We can all learn from mistakes, but there are many mistakes that are fatal and must be avoided, especially when it comes to medical and health care. 4 out of 10 patients worldwide suffer damage in primary and outpatient healthcare.
80% of these damages can be prevented. In this context, patient safety is presented as a discipline in which all types of hospitals and health centers work. At the end of the day, caring and healing is its reason for being. However, little is said about how hospital electrical safety can help ensure the well-being of patients.
What is patient safety?
In 1948, the Declaration of Human Rights was promulgated, according to which, “everyone has the right to an adequate standard of living that ensures health and well-being, as well as their family…”.
Although health care is an unquestionable human right, the reality is that in many cases this care is deficient, especially when it comes to the poorest countries.
In this context, the culture of patient safety acquires relevance and governments, states and institutions around the world have put on the table a series of measures and recommendations with the aim of clarifying the parameters that define what patient safety is. And, in this way, work on safe and quality healthcare.
The World Health Organization defines patient safety as a discipline whose objective is “to prevent and reduce the risks, errors and damages suffered by patients during the provision of healthcare.” The WHO also supports that the cornerstone of safety culture is “the best continuous based on learning from errors and adverse events.”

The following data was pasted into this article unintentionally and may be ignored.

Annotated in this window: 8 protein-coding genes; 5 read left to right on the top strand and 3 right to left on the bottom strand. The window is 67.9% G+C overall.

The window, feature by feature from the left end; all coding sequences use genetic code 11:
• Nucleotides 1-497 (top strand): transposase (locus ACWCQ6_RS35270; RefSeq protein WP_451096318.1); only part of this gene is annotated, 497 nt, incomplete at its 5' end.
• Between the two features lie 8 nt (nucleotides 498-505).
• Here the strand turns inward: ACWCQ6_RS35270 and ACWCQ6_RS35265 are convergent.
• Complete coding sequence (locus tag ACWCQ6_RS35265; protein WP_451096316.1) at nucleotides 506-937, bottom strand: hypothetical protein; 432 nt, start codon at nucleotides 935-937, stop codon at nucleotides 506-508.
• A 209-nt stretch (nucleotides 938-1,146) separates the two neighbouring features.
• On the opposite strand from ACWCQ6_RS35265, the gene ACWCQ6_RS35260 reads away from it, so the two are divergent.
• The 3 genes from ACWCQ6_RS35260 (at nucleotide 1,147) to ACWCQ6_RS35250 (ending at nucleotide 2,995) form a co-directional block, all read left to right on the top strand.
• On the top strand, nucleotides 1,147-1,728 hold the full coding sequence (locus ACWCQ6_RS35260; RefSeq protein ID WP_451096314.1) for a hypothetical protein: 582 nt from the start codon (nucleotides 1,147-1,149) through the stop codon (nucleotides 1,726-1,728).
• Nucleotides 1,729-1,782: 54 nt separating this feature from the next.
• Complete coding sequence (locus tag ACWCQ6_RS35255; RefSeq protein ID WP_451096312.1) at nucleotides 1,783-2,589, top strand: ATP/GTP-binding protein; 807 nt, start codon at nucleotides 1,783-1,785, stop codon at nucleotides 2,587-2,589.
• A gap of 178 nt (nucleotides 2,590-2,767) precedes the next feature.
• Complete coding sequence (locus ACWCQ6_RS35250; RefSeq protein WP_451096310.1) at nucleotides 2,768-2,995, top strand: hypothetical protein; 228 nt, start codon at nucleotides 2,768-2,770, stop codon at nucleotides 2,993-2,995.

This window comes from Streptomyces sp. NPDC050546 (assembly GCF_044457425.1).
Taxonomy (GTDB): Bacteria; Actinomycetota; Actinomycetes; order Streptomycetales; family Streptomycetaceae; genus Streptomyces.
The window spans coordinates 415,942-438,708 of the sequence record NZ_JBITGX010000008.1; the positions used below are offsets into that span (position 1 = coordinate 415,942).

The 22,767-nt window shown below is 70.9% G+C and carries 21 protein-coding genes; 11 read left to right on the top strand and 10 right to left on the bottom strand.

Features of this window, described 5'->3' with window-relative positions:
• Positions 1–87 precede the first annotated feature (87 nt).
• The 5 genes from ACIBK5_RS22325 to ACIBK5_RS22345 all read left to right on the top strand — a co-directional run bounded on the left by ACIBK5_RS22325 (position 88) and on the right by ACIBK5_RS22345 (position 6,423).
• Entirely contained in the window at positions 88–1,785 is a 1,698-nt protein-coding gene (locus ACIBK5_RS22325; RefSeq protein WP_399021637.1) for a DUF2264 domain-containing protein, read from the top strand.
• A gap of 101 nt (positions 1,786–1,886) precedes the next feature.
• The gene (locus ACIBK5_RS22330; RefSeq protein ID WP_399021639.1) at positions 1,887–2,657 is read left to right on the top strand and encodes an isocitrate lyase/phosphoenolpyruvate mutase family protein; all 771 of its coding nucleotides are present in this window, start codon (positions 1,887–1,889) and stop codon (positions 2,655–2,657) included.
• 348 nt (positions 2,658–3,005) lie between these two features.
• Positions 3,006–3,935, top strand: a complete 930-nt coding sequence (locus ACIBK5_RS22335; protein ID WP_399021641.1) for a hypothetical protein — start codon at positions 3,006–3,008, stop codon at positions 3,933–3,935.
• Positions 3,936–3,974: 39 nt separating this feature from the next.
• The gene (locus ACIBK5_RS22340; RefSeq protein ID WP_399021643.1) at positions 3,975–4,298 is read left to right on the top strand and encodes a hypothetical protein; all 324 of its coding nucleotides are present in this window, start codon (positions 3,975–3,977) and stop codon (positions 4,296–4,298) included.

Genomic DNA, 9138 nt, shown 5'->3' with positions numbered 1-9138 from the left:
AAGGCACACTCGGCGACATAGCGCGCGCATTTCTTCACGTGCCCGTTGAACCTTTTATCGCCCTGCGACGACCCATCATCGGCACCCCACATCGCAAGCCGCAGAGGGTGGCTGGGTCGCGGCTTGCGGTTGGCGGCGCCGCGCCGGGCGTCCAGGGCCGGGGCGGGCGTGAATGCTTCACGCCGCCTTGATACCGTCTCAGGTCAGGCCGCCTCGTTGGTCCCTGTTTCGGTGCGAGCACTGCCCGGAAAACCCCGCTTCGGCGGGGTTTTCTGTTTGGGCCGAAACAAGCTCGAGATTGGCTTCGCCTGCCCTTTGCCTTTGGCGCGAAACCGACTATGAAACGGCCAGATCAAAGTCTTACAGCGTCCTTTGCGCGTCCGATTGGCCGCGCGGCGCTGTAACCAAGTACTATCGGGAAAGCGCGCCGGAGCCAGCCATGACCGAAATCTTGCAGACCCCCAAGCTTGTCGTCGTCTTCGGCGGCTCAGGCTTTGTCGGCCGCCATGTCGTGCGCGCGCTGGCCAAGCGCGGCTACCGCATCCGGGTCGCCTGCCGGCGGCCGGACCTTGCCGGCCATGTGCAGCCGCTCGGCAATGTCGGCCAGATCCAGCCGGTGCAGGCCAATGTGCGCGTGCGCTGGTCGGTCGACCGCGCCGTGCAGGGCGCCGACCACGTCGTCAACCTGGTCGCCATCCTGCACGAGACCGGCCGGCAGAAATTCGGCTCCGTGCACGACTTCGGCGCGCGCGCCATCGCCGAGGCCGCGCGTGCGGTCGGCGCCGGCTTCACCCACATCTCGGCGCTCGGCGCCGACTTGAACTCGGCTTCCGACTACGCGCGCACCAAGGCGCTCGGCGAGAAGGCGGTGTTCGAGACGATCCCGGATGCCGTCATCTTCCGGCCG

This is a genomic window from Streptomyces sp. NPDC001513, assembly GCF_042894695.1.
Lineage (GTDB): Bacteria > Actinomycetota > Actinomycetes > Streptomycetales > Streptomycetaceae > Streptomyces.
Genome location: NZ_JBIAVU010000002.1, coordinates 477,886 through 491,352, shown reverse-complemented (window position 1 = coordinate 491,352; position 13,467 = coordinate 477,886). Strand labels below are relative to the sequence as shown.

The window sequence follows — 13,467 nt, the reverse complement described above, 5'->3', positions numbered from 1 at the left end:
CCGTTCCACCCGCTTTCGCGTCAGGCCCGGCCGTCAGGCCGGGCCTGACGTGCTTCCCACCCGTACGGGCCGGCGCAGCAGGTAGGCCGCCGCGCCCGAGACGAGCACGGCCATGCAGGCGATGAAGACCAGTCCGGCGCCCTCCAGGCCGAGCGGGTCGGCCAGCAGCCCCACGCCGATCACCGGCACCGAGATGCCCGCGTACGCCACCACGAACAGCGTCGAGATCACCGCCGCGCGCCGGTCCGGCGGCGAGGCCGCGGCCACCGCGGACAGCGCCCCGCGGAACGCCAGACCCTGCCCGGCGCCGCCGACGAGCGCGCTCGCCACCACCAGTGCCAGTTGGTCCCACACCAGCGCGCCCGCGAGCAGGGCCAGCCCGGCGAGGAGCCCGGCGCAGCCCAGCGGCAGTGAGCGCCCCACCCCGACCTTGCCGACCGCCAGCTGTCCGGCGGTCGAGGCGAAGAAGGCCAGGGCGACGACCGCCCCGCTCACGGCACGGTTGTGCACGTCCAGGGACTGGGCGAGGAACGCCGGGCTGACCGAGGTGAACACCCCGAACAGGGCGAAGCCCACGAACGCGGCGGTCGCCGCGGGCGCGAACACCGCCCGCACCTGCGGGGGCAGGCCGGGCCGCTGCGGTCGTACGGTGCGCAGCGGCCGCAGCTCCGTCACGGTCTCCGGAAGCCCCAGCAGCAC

Along the same lines, Cristián Rocco and Alejandro Garrido, authors of the publication Patient Safety and Safety Culture, consider that this discipline should pursue the objective of “reducing damage and reducing error since error is an inherent condition of human condition”.
In the case of Spain, the 2016 National Study on Adverse Effects linked to Hospitalization (ENEAS Study) reviewed 5,624 medical records, in which 8.4% of adverse events were found. 4.4% led to death and 42.8% were preventable. Once again, if we extrapolate this data to the 4.6 million hospitalizations in 2006, more than 7,300 deaths a year could be prevented.
Consequences of the lack of patient safety
In many cases, the most immediate consequence of unsafe patient care is death. There is a lot of news that we can read throughout the year about people who have died due to late care in collapsed health centers, for example. Along these lines, the Rocco and Garrido study mentions To Err is Human, a 1999 study published by the United States Institute of Medicine, as a reference.